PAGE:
Online marketplaces often provide information that helps you to define your selling price.

A comparables report can provide specifics based on comparable establishments, chosen geographic area, gross income and cash flow ranges. This kind of report, which is available online, can provide general rules of thumb about pricing.

An online marketplace can also provide a listing of brokers who can provide additional help in buying or selling a shop.
The option to upgrade a listing to premium status can also help users sell their business more quickly and easily through the ability to include more descriptive text in an ad search result, as well as highlighted,

eye-catching placement
Standard listings often give sellers the chance to capture potential buyers’ attention with one headline. If this is the option you choose, make sure the title is concise and clear, but attention-getting. The title should convey why potential buyers should be interested in finding out more. If there is anything about your business that makes it particularly desirable, such as location, make sure to include it in the headline as a selling point.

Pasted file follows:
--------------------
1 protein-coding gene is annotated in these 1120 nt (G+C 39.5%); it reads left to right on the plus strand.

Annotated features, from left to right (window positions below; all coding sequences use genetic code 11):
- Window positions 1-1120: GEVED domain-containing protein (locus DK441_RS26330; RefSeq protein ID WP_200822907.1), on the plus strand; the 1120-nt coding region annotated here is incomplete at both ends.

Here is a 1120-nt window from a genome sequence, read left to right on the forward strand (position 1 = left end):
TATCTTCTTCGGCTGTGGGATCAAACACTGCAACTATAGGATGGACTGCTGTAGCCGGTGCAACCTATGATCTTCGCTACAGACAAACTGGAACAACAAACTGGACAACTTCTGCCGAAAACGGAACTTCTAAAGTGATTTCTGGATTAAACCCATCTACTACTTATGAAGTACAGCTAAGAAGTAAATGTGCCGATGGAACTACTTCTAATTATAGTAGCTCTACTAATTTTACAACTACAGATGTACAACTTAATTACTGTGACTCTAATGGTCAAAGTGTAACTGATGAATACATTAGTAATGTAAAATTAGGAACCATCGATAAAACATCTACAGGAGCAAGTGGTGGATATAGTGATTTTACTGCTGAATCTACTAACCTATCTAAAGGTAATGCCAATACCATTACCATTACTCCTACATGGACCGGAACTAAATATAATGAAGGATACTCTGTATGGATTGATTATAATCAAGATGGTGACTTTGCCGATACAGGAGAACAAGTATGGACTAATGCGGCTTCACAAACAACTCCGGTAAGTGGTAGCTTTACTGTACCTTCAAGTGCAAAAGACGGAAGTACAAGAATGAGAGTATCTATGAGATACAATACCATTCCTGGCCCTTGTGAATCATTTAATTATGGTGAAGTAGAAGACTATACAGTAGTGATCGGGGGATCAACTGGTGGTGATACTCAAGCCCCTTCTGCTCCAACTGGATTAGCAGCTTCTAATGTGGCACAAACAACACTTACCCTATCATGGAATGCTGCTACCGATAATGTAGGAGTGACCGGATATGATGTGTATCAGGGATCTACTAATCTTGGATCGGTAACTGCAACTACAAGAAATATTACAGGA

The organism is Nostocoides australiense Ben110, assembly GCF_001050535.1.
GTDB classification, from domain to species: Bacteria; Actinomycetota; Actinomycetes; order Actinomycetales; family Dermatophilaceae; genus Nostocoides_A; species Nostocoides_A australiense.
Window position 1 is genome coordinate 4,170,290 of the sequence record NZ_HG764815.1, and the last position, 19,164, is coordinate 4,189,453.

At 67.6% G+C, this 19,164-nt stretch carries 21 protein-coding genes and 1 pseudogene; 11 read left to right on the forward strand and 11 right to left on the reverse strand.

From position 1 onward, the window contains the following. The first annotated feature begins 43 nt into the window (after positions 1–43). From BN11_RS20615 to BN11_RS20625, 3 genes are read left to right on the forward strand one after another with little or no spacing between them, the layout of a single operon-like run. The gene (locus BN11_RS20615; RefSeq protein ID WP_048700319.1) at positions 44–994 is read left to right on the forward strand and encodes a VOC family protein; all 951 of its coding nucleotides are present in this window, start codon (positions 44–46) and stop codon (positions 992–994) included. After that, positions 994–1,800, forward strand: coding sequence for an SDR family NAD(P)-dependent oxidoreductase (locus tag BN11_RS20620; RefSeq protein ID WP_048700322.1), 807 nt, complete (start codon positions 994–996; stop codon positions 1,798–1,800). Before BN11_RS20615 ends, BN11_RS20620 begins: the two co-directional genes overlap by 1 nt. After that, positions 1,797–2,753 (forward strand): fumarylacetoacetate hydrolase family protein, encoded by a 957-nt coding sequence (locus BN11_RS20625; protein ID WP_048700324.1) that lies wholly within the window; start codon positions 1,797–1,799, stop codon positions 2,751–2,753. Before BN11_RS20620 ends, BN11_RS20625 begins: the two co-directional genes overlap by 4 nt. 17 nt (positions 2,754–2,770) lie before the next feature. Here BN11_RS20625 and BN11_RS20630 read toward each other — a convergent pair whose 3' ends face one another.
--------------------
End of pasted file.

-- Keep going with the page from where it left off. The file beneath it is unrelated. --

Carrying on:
The right information
Confidentiality is a significant factor for business sellers. In order to keep the shop running smoothly during the selling process, you will probably want to be extremely careful not to let customers, employees and competitors know you are selling. This means that certain details should be kept at a minimum when posting an online ad.

At the same time, it is not a good idea to post so little information that nobody will be interested in the listing.